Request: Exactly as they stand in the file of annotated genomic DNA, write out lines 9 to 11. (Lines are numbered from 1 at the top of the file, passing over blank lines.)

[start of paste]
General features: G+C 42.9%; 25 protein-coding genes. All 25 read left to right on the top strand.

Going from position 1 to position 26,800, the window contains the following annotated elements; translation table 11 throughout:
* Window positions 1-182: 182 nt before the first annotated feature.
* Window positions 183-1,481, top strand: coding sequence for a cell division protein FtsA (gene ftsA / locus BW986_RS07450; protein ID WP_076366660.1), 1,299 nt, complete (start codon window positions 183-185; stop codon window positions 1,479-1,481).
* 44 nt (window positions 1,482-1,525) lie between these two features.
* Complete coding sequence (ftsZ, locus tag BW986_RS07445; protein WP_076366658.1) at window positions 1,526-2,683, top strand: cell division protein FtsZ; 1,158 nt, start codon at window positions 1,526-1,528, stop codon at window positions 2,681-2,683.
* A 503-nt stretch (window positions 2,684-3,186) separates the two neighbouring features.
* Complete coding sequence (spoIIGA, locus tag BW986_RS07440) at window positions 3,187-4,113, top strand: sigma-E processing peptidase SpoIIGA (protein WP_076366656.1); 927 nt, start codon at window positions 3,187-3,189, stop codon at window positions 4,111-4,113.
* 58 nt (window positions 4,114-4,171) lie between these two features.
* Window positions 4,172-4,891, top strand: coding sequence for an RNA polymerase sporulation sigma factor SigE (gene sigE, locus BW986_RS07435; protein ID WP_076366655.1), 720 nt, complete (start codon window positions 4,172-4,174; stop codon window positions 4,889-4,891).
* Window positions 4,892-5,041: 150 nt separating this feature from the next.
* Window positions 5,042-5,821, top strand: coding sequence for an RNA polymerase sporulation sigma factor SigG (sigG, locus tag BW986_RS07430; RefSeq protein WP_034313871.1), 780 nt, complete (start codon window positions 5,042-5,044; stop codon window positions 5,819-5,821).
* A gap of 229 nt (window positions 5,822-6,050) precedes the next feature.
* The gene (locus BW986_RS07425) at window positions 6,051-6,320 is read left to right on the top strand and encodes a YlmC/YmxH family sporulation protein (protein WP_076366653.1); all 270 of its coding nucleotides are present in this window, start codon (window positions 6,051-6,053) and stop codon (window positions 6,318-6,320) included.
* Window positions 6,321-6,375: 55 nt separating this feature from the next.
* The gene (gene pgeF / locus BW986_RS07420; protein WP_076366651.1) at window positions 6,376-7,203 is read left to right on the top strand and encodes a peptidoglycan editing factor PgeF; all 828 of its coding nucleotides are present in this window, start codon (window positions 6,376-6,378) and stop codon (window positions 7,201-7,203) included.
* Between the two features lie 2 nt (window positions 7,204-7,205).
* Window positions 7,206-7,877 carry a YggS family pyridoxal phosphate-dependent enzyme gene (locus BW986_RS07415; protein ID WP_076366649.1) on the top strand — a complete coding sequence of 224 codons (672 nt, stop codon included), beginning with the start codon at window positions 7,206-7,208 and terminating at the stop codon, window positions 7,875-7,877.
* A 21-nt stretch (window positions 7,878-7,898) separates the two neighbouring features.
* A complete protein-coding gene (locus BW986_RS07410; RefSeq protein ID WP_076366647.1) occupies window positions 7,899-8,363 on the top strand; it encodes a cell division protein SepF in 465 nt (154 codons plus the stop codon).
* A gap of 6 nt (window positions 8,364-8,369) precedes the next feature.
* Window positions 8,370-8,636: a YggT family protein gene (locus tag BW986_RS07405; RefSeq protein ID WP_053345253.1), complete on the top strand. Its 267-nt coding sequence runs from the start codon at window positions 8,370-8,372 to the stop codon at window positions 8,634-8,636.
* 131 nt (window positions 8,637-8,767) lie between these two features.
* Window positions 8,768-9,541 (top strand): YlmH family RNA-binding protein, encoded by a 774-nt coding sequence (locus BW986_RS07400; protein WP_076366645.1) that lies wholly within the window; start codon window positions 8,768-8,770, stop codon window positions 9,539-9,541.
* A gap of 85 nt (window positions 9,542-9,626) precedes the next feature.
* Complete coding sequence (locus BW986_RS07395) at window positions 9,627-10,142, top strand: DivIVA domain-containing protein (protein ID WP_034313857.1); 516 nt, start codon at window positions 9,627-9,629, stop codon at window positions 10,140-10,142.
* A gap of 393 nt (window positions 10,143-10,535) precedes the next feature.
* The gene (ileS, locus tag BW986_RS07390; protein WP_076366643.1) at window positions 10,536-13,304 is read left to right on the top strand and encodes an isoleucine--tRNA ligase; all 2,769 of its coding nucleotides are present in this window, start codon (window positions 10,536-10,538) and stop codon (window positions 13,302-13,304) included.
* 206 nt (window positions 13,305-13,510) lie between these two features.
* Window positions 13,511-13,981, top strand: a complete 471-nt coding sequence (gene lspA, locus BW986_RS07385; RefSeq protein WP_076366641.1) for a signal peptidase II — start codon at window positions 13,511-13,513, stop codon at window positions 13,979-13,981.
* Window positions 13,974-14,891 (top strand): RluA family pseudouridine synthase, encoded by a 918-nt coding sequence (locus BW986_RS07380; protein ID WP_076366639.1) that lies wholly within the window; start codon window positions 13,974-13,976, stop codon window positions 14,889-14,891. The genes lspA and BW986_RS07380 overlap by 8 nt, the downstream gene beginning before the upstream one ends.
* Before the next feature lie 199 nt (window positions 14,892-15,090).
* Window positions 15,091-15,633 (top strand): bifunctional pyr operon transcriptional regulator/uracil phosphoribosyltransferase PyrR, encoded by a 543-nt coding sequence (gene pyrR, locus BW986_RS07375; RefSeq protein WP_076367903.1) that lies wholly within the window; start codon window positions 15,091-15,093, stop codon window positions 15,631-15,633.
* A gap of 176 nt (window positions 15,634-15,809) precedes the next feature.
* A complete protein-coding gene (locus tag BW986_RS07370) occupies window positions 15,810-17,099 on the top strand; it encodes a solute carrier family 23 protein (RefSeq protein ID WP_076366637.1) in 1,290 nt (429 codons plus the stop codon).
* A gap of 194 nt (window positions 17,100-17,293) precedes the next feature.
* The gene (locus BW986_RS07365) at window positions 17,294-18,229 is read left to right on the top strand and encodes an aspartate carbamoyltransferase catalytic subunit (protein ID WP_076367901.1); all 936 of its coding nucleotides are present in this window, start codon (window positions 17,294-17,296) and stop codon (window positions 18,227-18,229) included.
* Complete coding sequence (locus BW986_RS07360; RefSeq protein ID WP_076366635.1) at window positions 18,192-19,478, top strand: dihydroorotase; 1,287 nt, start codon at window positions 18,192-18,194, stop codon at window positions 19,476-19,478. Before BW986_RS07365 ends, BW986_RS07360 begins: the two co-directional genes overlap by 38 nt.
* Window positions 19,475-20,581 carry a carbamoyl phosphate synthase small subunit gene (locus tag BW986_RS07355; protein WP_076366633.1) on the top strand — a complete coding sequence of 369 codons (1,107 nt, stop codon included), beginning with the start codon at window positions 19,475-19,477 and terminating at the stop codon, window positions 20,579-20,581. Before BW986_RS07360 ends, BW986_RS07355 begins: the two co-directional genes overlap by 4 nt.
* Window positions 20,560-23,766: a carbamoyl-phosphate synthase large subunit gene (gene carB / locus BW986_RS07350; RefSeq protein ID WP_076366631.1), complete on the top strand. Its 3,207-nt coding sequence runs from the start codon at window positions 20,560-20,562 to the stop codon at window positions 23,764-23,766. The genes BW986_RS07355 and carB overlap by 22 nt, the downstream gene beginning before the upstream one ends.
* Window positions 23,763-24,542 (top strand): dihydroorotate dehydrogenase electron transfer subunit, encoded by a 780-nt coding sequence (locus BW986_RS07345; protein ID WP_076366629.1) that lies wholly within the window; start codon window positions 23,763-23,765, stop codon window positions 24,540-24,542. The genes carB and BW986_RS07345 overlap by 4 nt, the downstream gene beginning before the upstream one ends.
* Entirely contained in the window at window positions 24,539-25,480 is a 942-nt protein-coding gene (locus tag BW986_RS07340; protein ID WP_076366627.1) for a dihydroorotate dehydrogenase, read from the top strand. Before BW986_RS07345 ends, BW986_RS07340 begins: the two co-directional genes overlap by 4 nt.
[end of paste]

* 58 nt (window positions 4,114-4,171) lie between these two features.
* Window positions 4,172-4,891, top strand: coding sequence for an RNA polymerase sporulation sigma factor SigE (gene sigE, locus BW986_RS07435; protein ID WP_076366655.1), 720 nt, complete (start codon window positions 4,172-4,174; stop codon window positions 4,889-4,891).
* Window positions 4,892-5,041: 150 nt separating this feature from the next.